"The international support that the country received or that was pledged in the wake of the earthquake is now mostly gone or never materialized," said Sandra Lamarque, MSF head of mission. "Media attention has turned elsewhere as daily life for most Haitians becomes increasingly precarious due to raging inflation, lack of economic opportunities, and regular outbreaks of violence."
In 2019, Haiti experienced multiple months-long countrywide shutdowns (known as "peyi lok"). Streets were blocked by barricades made of burning tires, cables, and even walls built overnight that hindered the movement of ambulances, health care workers, medical supplies, and patients.
In 2019, MSF's emergency stabilization center in the Martissant area of Port-au-Prince received an average of 2,450 patients per month, 10 percent of whom had gunshot wounds, lacerations, or other injuries from violence. MSF's burn treatment hospital in the Drouillard area of Port-au-Prince saw a peak in activity in September, when it admitted a total of 141 patients with severe burns, primarily caused by accidents. In Delmas where MSF runs a sexual and gender-based violence (SGBV) clinic, there was a drop in the number of patients during this period of heightened violence, simply because it was too hard for patients to reach the facility.
In rural areas, such as Port-à-Piment in the South department, the effect of the crisis on the Haitian health care system is painfully visible. MSF has long supported emergency and maternal health services in the area. In severe cases, when hospitalization is necessary, MSF now struggles to find an open facility where it can refer its patients. The South department's main hospital and blood bank both closed in October after being looted and are still not fully functional. MSF now regularly transports patients in critical condition up to five hours to find a hospital that can accept such cases. In the North department, where MSF was about to open two SGBV clinics, activities had to pause due to access issues and lack of fuel.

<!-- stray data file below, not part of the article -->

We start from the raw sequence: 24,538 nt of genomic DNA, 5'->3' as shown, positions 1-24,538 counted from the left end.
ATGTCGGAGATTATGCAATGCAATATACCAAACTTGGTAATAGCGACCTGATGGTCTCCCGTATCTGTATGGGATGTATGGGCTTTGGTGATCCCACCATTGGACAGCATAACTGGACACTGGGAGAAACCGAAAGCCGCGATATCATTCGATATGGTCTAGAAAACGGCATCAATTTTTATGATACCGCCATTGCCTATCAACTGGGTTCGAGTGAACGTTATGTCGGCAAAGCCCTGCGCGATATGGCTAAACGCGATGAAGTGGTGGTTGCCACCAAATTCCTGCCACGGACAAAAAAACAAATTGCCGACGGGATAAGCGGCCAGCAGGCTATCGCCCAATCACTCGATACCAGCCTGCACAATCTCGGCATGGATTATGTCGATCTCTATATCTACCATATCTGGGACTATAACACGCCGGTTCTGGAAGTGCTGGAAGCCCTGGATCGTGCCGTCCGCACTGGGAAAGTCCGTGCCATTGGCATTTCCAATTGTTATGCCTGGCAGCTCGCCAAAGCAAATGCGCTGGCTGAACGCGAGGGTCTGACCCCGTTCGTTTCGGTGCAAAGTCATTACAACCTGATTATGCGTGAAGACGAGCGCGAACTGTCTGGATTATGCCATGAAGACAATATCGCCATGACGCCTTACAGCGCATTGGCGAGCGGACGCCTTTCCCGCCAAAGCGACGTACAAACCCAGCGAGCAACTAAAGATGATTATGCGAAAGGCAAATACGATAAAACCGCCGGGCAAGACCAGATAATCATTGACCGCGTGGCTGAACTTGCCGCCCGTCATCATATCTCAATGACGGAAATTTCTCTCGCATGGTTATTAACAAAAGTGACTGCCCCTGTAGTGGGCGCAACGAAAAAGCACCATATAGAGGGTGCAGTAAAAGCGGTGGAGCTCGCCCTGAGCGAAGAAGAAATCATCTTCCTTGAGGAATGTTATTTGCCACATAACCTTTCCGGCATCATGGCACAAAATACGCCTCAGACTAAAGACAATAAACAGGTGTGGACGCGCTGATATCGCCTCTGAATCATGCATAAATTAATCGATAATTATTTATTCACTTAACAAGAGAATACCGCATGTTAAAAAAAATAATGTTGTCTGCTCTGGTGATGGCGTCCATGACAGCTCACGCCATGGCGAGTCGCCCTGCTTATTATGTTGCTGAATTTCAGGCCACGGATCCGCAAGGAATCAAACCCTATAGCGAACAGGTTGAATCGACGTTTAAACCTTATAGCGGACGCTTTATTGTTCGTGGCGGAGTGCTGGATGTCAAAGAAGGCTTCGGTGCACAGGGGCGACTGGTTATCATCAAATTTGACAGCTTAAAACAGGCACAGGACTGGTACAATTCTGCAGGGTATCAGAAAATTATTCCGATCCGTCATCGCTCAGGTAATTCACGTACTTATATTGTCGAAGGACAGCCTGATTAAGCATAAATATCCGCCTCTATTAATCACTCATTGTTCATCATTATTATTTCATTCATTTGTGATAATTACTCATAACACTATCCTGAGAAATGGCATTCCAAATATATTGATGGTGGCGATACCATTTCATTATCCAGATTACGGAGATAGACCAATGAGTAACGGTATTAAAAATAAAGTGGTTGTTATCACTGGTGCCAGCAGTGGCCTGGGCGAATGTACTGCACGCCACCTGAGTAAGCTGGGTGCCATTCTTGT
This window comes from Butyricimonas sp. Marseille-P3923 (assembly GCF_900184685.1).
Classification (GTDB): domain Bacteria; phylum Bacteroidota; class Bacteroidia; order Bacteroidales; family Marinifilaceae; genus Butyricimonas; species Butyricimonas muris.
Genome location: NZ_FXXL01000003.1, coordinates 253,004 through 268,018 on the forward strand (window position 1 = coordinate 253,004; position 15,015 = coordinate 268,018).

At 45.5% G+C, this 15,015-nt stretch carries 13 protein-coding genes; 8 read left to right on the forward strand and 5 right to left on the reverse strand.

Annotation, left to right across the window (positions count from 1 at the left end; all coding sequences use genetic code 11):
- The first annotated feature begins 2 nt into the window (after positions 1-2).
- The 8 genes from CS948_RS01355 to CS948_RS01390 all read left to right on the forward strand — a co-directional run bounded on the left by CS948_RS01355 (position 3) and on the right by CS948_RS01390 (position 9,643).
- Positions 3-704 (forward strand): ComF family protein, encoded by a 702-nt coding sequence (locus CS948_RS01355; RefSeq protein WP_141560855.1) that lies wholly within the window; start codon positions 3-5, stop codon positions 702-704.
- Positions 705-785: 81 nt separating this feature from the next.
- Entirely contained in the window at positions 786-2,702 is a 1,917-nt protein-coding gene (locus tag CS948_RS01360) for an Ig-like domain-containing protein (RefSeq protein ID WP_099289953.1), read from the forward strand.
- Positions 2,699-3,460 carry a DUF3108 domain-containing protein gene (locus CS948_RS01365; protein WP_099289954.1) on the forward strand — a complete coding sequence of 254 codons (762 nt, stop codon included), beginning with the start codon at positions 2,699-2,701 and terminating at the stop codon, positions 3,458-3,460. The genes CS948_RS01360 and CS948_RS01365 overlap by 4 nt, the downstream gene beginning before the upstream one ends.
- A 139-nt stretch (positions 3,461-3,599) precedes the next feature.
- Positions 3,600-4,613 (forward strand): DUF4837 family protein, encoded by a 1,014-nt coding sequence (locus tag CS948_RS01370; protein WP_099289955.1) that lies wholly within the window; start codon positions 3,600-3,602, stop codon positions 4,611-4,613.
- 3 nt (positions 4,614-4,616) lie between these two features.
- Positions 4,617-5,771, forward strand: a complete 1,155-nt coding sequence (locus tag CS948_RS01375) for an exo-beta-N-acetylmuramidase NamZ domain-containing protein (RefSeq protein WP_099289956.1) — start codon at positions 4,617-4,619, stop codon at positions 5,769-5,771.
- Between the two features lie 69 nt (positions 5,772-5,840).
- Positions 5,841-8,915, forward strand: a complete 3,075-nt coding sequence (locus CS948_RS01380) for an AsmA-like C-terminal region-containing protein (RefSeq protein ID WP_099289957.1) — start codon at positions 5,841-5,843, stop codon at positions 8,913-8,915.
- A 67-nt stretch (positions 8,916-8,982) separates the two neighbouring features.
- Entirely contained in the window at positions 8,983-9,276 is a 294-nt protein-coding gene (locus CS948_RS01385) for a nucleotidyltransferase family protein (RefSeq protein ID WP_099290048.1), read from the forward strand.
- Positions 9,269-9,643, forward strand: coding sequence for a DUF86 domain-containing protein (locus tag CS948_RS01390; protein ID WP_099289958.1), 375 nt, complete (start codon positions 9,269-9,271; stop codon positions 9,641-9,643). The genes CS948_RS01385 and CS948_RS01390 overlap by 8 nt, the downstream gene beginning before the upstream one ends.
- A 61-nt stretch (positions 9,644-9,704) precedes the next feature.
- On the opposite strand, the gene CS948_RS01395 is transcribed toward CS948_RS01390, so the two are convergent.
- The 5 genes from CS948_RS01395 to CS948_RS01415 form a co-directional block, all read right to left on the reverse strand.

In response to the deepening economic and political crisis, MSF has launched new initiatives to care for patients when the Haitian medical system cannot cope. In November, MSF reopened a 50-bed trauma center in the Tabarre neighborhood of Port-au-Prince. In its first five weeks, the trauma center received an overwhelming 574 patients. One-hundred fifty people suffering from life-threatening injuries were admitted—57 percent of whom had gunshot wounds.
MSF has also reinforced its assistance to the Ministry of Public Health and Population by organizing donations of medical equipment and material, rehabilitating facilities, and training staff at Port-au-Prince's main public hospital, as well as supporting a hospital in Port Salut in the South department and 10 health centers throughout the country.
"We knew we were meeting a need here in terms of serious and urgent cases, but obviously the situation is even worse than we imagined," Issa said. "We now need others to pay attention to the current medical needs in Haiti."